diagnosed with retroperitoneal fibrosis based on his clinical
and radiological findings. FDG-PET demonstrated
abnormal accumulation of FDG around the abdominal
aorta (Fig. 3a, b), and the intense uptake of FDG corresponding
to the arterial wall and the soft tissue densities
on his CT (Fig. 3c, d).
Fig. 1a, b: FDG-PET images show continuing uptake in the thoracic abdominal aorta, brachiocephalic
artery, common carotid arteries, and subclavian arteries. (a, maximum intensity projection (MIP); b,
coronal view.) c, d: CT images demonstrate aortic wall thickening (c). Intense abnormal FDG
accumulation is noted in the aortic wall (d). (c, contrast-enhanced CT; d, FDG-PET axial views
corresponding to the CT images.)
Fig. 2a, b: FDG-PET images demonstrate abnormal FDG accumulation in the aortic arch. Moderate
diffuse uptake is seen in the stomach (arrowhead). No other abnormal FDG uptake is seen. c, d: CT
images show a dilated thoracic aorta with wall thickening. FDG-PET demonstrates intense uptake
corresponding to the aneurysmal wall. (c, contrast-enhanced CT; d, FDG-PET axial views corresponding
to the CT images.)
Vol. 20, No. 5, 2006 Case Report363
We experienced 3 cases in which FDG uptake was shown
in aortic walls. All FDG-PET scans started 60 minutes
after the injection. It is reported that the amount of activity
remaining in the circulation after this time is minimal.15
Therefore, the FDG uptake in the aortic wall suggested
increased glucose metabolism due to pathological processes.
After administration, FDG is transported into glucoseconsuming
cells, metabolized by hexokinase, and accumulated.
FDG accumulation is not specific for malignant
tumors. Recent investigations have reported increased
accumulation of FDG in inflammatory lesions. Mochizuki
et al. reported that GLUTs expression was detected by
immunohistochemical study in inflammatory tissue, and
the inflammatory tissue showed [14C]FDG uptake higher
than that of normal control muscle.16 Therefore, FDG
accumulation in the aortic wall suggested the existence of
an inflammatory condition.
In Takayasu arteritis, the histological signs are focal
dissection and infiltration with epithelioid cell granulomas
and focal lymphoplasmocellular infiltration of the
adventitia and the peripheral layers of the media.17 The
inflammation, whose etiology is still unknown, primarily
involves the aorta and its major branches.18 Idiopathic
retroperitoneal fibrosis (IRF) and inflammatory aortic
aneurysms (IAA) include chronic periaortitis, which is a
spectrum of idiopathic disease characterized by a fibroinflammatory
reaction. Histological signs of the chronic
periaortitis are inflammatory infiltrate of the aortic
adventitial and retroperitoneum. In IRF, the aorta is
undilated and the retroperitoneal fibroinflammatory tissue
may or may not involve neighboring structures; in
IAA, the mass develops around a dilated aorta and usually
does not cause obstructions. Inflammatory changes are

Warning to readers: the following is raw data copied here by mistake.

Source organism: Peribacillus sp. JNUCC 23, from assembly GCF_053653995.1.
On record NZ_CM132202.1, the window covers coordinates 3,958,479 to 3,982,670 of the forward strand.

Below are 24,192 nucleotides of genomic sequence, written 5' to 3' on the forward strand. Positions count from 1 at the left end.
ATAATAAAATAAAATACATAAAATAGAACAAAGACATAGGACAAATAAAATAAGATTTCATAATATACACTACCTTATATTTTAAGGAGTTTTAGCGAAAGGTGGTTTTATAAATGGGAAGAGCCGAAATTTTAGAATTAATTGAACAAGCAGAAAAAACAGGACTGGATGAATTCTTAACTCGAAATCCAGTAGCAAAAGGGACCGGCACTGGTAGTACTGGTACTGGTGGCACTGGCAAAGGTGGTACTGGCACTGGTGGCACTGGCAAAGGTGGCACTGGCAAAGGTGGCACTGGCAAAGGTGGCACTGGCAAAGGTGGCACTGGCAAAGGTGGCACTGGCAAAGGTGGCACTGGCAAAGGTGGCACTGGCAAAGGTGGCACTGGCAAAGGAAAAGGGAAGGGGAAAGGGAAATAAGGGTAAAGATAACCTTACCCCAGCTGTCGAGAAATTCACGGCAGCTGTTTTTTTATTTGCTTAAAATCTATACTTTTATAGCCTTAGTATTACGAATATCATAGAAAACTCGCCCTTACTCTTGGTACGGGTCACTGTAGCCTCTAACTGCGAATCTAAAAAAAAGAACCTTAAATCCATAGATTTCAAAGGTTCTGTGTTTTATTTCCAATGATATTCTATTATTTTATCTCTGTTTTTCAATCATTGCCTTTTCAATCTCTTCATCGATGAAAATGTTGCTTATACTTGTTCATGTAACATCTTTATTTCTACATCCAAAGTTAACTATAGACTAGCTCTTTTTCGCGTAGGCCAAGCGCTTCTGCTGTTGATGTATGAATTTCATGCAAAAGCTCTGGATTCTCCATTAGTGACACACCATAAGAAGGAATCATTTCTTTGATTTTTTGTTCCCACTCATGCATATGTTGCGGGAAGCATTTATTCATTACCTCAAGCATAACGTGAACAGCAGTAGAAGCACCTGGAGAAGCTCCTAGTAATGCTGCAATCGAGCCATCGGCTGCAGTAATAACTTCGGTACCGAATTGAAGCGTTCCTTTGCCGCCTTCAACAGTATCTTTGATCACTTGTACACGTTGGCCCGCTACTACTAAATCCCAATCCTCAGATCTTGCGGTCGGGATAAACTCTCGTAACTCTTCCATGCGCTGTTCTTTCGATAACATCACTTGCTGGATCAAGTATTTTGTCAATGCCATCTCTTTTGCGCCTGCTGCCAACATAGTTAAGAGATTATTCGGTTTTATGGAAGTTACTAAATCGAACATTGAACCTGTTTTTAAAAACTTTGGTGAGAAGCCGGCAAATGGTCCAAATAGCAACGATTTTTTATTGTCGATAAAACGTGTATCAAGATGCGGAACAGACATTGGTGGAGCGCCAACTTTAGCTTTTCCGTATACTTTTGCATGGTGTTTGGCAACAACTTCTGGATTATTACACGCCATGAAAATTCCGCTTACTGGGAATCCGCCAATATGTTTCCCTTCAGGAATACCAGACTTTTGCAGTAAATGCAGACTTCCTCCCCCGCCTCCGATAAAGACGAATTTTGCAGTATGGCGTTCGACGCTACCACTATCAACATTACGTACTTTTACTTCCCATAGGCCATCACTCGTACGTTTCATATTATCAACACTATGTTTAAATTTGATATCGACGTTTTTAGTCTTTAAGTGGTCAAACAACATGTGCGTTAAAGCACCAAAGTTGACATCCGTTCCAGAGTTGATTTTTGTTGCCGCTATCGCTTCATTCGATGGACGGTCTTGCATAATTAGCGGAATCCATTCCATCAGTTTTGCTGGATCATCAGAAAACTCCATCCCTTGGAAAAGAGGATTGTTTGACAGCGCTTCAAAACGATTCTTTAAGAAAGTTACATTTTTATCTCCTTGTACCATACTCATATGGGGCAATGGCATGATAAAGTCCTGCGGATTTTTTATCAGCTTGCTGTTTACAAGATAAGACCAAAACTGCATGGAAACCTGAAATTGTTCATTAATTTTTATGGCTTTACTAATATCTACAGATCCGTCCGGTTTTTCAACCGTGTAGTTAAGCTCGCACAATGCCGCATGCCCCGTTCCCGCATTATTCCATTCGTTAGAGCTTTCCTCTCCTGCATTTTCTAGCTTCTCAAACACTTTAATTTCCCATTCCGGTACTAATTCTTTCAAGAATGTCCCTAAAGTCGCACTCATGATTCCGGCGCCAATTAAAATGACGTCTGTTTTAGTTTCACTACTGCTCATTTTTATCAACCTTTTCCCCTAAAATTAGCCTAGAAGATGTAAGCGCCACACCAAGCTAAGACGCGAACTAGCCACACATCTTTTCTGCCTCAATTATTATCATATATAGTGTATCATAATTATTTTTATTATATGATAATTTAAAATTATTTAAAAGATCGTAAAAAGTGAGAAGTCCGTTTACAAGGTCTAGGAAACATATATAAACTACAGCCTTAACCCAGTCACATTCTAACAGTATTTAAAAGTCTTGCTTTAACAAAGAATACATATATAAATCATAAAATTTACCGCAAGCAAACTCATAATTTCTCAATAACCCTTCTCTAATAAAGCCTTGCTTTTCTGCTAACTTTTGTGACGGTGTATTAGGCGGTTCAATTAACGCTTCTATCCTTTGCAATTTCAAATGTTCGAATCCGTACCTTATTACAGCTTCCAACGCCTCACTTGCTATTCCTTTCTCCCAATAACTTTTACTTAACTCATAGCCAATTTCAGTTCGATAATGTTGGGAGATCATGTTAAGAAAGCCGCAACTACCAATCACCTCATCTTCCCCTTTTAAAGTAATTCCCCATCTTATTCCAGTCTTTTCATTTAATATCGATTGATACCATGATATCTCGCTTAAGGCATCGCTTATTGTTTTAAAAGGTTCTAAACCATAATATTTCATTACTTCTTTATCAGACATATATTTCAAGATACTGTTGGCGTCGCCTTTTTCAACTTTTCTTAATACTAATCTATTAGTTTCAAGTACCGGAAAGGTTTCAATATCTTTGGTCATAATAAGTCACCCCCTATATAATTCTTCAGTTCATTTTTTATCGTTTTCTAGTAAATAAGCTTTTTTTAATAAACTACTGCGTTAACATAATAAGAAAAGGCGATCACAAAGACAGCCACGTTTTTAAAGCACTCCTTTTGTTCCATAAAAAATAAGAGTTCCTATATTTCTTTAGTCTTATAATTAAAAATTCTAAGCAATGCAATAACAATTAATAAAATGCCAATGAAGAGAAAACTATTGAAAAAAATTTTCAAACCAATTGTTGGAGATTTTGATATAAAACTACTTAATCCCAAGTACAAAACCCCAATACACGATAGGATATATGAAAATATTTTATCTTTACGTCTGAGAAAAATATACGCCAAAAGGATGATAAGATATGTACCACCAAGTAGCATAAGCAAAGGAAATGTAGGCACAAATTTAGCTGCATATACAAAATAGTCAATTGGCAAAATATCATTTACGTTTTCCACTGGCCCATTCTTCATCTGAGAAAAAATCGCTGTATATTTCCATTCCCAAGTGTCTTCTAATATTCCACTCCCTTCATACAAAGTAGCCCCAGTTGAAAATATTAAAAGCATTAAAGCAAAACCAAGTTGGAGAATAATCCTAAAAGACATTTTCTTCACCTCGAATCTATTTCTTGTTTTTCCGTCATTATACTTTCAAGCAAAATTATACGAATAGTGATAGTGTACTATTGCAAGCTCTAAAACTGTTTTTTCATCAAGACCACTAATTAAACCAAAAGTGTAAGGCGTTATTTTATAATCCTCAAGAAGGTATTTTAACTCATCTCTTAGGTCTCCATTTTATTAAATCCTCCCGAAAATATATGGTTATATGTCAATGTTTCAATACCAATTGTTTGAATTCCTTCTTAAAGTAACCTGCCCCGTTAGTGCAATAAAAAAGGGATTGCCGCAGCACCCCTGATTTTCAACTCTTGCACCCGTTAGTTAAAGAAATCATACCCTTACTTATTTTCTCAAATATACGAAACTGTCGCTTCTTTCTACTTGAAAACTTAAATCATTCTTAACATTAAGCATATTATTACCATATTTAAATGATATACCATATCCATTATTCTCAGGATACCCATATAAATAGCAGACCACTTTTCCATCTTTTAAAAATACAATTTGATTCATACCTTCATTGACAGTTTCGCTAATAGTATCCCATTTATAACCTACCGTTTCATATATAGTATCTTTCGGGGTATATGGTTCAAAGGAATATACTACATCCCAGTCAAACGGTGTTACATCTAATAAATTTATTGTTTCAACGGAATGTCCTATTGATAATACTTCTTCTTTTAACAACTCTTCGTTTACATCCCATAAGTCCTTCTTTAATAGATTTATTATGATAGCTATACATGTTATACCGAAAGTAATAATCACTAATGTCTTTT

found in all chronic periaortitis, regardless of the presence
of aneurysmal dilatation.19
In our cases, FDG was probably taken up by inflammatory
cells which infiltrated the aortic walls and/or the soft
tissue density around the artery. The higher accumulation
demonstrated the distribution of inflammatory cells, and
probably correlated with the grade of inflammatory activities.
Meller et al. suggested that FDG-PET was more
reliable than MRI in monitoring disease activity of aortitis
during immunosuppressive therapy.20
Takayasu arteritis and chronic periaortitis have a
chronic-relapsing course and usually progress. As these
diseases progress, arterial stenosis or the involvement of
adjacent structures may occur. The severe complications
of IAA or RF can be associated with eventual rupture.
Early diagnosis is important for the proper initiation of
treatment and can avoid these complications and manifestations.
21In RF, FDG-PET can help to detect the presence
of active inflammatory foci in the residual mass at the time
of disease relapse. We could identify inflammatory lesions
in the arterial wall of patients who showed unspecific
inflammatory symptoms, even in an asymptomatic state.
Therefore, FDG-PET has been proposed as a useful tool
for the detection of inflammatory changes in the arterial
We gratefully acknowledge the excellent technical assistance of
Tomohiko Saito, Hiroshi Kaibasawa, Syojiro Koyama, Yukihiro
Takeuchi, Seiji Kato, Department of Radiology, The University
of Tokyo Hospital.
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Fig. 3a, b: FDG-PET shows intense FDG uptake surrounding the abdominal aorta. c, d: CT images
show a soft tissue density area around the abdominal aorta and expanding to the inferior vena cava. Axial
view of FDG-PET demonstrates intense FDG accumulation corresponding to soft tissue density.
Normal physiologic radioactivity is also seen in the right kidney (arrowhead). (c, contrast-enhanced CT;